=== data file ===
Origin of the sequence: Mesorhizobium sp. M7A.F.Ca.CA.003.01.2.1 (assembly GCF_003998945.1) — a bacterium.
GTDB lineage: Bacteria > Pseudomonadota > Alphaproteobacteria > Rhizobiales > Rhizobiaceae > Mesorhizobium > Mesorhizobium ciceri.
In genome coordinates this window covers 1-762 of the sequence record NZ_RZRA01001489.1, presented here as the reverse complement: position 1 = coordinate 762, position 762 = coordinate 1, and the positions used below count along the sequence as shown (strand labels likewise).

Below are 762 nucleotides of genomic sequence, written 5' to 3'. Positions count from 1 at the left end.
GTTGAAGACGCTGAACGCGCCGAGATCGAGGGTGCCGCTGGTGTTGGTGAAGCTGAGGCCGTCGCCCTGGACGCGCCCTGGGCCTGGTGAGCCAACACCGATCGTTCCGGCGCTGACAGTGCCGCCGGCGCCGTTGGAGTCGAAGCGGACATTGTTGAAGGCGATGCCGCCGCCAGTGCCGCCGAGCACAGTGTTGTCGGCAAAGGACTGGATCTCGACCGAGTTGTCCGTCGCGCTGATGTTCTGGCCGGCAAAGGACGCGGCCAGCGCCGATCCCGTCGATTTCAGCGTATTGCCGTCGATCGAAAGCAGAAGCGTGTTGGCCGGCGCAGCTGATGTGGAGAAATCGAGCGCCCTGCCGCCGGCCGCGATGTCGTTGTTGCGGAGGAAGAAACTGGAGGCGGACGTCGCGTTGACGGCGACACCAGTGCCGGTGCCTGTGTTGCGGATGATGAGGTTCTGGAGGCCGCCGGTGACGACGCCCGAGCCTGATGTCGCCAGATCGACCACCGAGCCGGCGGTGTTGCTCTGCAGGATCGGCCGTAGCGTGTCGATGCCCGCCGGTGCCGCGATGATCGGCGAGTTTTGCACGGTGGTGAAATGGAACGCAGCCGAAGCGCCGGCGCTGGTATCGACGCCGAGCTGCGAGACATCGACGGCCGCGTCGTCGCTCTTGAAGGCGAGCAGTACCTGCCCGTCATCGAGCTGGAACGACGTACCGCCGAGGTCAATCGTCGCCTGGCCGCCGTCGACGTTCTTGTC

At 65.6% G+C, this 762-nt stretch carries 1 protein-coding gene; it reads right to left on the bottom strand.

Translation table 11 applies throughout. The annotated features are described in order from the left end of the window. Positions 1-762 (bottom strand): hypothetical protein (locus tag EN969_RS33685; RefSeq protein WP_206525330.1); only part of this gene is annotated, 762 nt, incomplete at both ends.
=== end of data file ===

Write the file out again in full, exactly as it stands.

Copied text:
Origin of the sequence: Mesorhizobium sp. M7A.F.Ca.CA.003.01.2.1 (assembly GCF_003998945.1) — a bacterium.
GTDB lineage: Bacteria > Pseudomonadota > Alphaproteobacteria > Rhizobiales > Rhizobiaceae > Mesorhizobium > Mesorhizobium ciceri.
In genome coordinates this window covers 1-762 of the sequence record NZ_RZRA01001489.1, presented here as the reverse complement: position 1 = coordinate 762, position 762 = coordinate 1, and the positions used below count along the sequence as shown (strand labels likewise).

Below are 762 nucleotides of genomic sequence, written 5' to 3'. Positions count from 1 at the left end.
GTTGAAGACGCTGAACGCGCCGAGATCGAGGGTGCCGCTGGTGTTGGTGAAGCTGAGGCCGTCGCCCTGGACGCGCCCTGGGCCTGGTGAGCCAACACCGATCGTTCCGGCGCTGACAGTGCCGCCGGCGCCGTTGGAGTCGAAGCGGACATTGTTGAAGGCGATGCCGCCGCCAGTGCCGCCGAGCACAGTGTTGTCGGCAAAGGACTGGATCTCGACCGAGTTGTCCGTCGCGCTGATGTTCTGGCCGGCAAAGGACGCGGCCAGCGCCGATCCCGTCGATTTCAGCGTATTGCCGTCGATCGAAAGCAGAAGCGTGTTGGCCGGCGCAGCTGATGTGGAGAAATCGAGCGCCCTGCCGCCGGCCGCGATGTCGTTGTTGCGGAGGAAGAAACTGGAGGCGGACGTCGCGTTGACGGCGACACCAGTGCCGGTGCCTGTGTTGCGGATGATGAGGTTCTGGAGGCCGCCGGTGACGACGCCCGAGCCTGATGTCGCCAGATCGACCACCGAGCCGGCGGTGTTGCTCTGCAGGATCGGCCGTAGCGTGTCGATGCCCGCCGGTGCCGCGATGATCGGCGAGTTTTGCACGGTGGTGAAATGGAACGCAGCCGAAGCGCCGGCGCTGGTATCGACGCCGAGCTGCGAGACATCGACGGCCGCGTCGTCGCTCTTGAAGGCGAGCAGTACCTGCCCGTCATCGAGCTGGAACGACGTACCGCCGAGGTCAATCGTCGCCTGGCCGCCGTCGACGTTCTTGTC

At 65.6% G+C, this 762-nt stretch carries 1 protein-coding gene; it reads right to left on the bottom strand.

Translation table 11 applies throughout. The annotated features are described in order from the left end of the window. Positions 1-762 (bottom strand): hypothetical protein (locus tag EN969_RS33685; RefSeq protein WP_206525330.1); only part of this gene is annotated, 762 nt, incomplete at both ends.